When authenticating or later when trying to connect to Git repository most likely you will encounter a message that looks like this:
The authenticity of host 'accountname.
gitproviderdomain.com (xxx.xxx.xxx.xxx)' can't be established. RSA key fingerprint is xx:yy:zz:xx:yy:zz:xx:yy:zz. Are you sure you want to continue connecting (yes/no)?
You can type “yes”
You were successfully authenticated as [email] in accountname.
Now install TortoiseGit: http://code.google.com/p/tortoisegit/
Make sure to select OpenSSH
When done, Right click on desktop >> TortoiseGit >> Settings
And put in the basic settings used for your Git Repo like Name and Email:
Now lets pull the Repo down locally, use Git Clone:
And finally fill in the Repo URL to pull from (if you did set a Pass Phrase earlier for your SSH keys, you’ll need to enter it when prompted) and where you want to Repo to reside locally:
That should do it, hope you found this helpful and I’ll write a follow up piece after we’ve been using Git for a while to let you know if all this setup was worth it and if Git was better then SVN.
Conducting company meetings can be costly and eat up valuable time, which is why it’s important to make sure they are as productive as possible. Check out the meeting cost calculator that Mike found a few months ago. Here at Local Wisdom, we try to keep our meetings efficient and enjoyable. There are a few things we do before, during and after the meeting to make sure that we accomplish our goals. We’ve outlined some guidelines below to help you.
First of all, it’s important to have fun throughout the day. Creativity emerges when people in the room are enjoying themselves and engaging in conversation, so it’s important to laugh often.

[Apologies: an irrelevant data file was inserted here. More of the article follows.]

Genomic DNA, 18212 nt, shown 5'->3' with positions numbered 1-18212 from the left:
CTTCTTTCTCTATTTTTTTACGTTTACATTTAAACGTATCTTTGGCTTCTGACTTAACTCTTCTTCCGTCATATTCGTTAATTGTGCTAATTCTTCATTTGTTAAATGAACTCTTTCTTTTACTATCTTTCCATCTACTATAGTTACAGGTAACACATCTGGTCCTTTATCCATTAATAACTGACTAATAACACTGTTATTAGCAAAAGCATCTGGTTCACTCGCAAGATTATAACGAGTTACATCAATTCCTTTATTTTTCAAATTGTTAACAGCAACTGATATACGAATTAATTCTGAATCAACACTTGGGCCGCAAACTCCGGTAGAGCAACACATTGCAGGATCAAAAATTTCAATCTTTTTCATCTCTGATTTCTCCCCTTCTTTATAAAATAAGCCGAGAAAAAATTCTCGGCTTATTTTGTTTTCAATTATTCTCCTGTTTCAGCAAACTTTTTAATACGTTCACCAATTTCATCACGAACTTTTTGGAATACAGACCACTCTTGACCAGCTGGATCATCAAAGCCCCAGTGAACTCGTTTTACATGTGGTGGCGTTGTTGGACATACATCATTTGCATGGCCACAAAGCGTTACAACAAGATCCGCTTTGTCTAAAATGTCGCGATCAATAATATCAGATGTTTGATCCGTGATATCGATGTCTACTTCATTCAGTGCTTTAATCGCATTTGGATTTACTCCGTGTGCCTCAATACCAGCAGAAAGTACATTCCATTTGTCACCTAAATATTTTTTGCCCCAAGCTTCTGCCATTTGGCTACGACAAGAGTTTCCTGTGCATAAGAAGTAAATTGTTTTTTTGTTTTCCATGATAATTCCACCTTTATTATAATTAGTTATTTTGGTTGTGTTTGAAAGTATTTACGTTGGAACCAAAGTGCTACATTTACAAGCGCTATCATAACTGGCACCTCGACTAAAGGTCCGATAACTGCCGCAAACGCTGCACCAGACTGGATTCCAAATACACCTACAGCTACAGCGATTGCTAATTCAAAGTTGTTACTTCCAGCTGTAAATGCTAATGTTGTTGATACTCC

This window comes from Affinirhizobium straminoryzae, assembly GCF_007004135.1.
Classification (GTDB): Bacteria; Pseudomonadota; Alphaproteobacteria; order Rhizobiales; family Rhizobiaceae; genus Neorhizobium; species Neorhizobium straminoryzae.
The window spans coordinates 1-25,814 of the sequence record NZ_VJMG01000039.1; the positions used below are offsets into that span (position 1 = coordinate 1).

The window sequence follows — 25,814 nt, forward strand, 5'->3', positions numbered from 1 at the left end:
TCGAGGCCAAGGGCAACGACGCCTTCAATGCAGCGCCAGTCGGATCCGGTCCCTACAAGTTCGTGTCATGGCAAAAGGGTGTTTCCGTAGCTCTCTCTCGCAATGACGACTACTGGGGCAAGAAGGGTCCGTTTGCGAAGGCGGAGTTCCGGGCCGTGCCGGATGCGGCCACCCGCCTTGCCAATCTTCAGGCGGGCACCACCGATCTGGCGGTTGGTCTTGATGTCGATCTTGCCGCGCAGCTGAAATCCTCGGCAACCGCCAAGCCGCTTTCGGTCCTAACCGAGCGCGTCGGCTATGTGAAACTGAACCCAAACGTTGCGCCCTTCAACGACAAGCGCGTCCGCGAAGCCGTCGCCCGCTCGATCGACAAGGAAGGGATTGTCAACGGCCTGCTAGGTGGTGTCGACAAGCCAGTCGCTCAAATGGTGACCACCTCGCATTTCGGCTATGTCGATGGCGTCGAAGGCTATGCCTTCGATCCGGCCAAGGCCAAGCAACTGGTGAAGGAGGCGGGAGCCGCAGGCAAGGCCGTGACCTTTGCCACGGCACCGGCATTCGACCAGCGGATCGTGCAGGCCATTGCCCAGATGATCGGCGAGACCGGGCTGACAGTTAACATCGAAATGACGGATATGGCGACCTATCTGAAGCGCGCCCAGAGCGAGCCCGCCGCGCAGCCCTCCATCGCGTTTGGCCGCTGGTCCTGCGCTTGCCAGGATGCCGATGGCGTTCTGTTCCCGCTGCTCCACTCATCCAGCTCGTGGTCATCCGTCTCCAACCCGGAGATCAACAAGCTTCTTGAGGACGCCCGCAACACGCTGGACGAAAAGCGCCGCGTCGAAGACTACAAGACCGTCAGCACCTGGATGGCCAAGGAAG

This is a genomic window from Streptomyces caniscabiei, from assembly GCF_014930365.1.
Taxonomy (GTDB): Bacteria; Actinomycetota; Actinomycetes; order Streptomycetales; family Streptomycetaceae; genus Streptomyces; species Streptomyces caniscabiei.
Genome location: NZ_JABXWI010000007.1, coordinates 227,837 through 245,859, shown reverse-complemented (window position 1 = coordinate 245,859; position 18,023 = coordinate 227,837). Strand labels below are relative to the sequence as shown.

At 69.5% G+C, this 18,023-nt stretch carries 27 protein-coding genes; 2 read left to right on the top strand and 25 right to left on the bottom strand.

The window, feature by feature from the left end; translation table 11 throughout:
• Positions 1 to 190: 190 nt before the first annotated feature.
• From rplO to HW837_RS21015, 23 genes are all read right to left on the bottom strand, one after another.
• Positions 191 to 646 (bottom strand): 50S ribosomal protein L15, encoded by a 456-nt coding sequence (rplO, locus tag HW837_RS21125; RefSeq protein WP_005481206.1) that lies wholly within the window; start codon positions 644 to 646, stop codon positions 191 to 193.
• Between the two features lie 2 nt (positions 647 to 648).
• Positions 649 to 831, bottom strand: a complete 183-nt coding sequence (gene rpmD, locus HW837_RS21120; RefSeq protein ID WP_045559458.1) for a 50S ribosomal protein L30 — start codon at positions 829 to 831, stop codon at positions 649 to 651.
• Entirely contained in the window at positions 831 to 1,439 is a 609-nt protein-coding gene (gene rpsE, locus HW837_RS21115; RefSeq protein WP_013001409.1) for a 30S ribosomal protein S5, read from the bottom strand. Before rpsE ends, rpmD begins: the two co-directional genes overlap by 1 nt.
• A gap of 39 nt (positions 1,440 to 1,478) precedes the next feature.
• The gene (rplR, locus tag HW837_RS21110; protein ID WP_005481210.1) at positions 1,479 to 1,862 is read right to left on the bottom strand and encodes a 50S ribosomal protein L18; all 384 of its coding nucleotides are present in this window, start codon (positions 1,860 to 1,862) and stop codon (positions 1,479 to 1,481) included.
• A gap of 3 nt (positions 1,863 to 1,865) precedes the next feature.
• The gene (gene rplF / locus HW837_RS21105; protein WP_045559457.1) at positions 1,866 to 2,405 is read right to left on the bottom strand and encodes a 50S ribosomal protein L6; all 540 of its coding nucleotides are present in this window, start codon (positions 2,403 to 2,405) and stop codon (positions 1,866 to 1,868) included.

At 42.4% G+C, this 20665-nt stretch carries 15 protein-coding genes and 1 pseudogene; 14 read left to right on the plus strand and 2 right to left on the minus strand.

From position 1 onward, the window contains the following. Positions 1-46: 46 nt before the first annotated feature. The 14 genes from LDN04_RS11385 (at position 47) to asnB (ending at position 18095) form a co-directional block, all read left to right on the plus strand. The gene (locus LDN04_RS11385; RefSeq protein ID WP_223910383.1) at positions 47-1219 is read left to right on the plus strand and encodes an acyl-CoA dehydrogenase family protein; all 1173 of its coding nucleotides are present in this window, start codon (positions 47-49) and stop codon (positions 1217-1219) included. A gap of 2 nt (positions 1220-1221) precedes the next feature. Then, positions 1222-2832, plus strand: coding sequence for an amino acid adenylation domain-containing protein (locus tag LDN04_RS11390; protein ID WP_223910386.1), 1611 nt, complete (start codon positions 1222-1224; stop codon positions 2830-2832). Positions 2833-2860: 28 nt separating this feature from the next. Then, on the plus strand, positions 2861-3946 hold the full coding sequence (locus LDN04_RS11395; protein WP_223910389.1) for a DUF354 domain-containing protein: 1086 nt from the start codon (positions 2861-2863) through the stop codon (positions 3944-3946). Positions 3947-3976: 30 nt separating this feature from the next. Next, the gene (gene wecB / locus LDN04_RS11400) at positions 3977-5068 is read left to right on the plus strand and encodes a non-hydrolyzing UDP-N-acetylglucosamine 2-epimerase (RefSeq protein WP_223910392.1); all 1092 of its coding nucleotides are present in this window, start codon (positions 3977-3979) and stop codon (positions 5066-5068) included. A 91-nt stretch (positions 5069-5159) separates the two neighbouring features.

Every meeting should have a facilitator who enforces the ground rules and keeps everything running smoothly. The leader is responsible for creating the schedule and agenda. Overall, it is this person’s job to focus all of the people in the room so that they are able to stay on task and move forward.
Who to Invite
Be careful about who you invite and always make sure to do your homework first. Those who are involved with the projects that are going to be discussed should definitely be invited. However, it might be beneficial to also include people who can provide input on the topic or gain knowledge about what is being discussed.
Provide as much advanced notice as possible. When meetings are planned ahead of time it is more likely that people will have clear calendars and be able to attend. Scheduling a meeting early also gives you a deadline to have certain work completed before the start of the meeting. Waiting until work is completed before scheduling the meeting can cause delays and missed opportunities.
Set up recurring meetings if you find you need to talk about the same topics or projects with the same group. For example, we began scheduling “scrum” times for reviewing work and answering questions. Every Tuesday, Wednesday and Thursday morning we meet to review architecture and design at a standing time. We no longer have to juggle times and locations for meetings and reviews. It may take a week or two to get this rolling but everyone’s schedule will eventually adjust around it.
State the Objective and Agenda
Whether the meeting is scheduled or standing, it’s important to state the objectives and agenda to ensure everyone is on the same page from the start. The objective should define what should be accomplished by the end of the meeting. The agenda could include a list of topics, activities, or discussions that will help us to achieve our meeting objectives. The goals and agenda should also be written somewhere for everyone to see. We keep a standard area of the whiteboard dedicated to writing these out. Following an agenda will help keep the meeting organized and productive.
Once the objectives and agenda are reiterated, introduce everyone in the room quickly and explain why they’re there. Sometimes not everyone is required to be there the whole time, especially during reoccurring meetings. As certain topics become irrelevant to people, they should be free to go if they wish.
It’s not uncommon for discussions to go into tangents. Identifying topics that are not specifically aimed at key points, but may be important later, are called our parking lot items. We take note of these topics and come back to them at a later time or maybe even a different meeting. This approach keeps the focus on the topic at hand and helps us achieve our meeting objectives.
Convergent and Divergent Thinking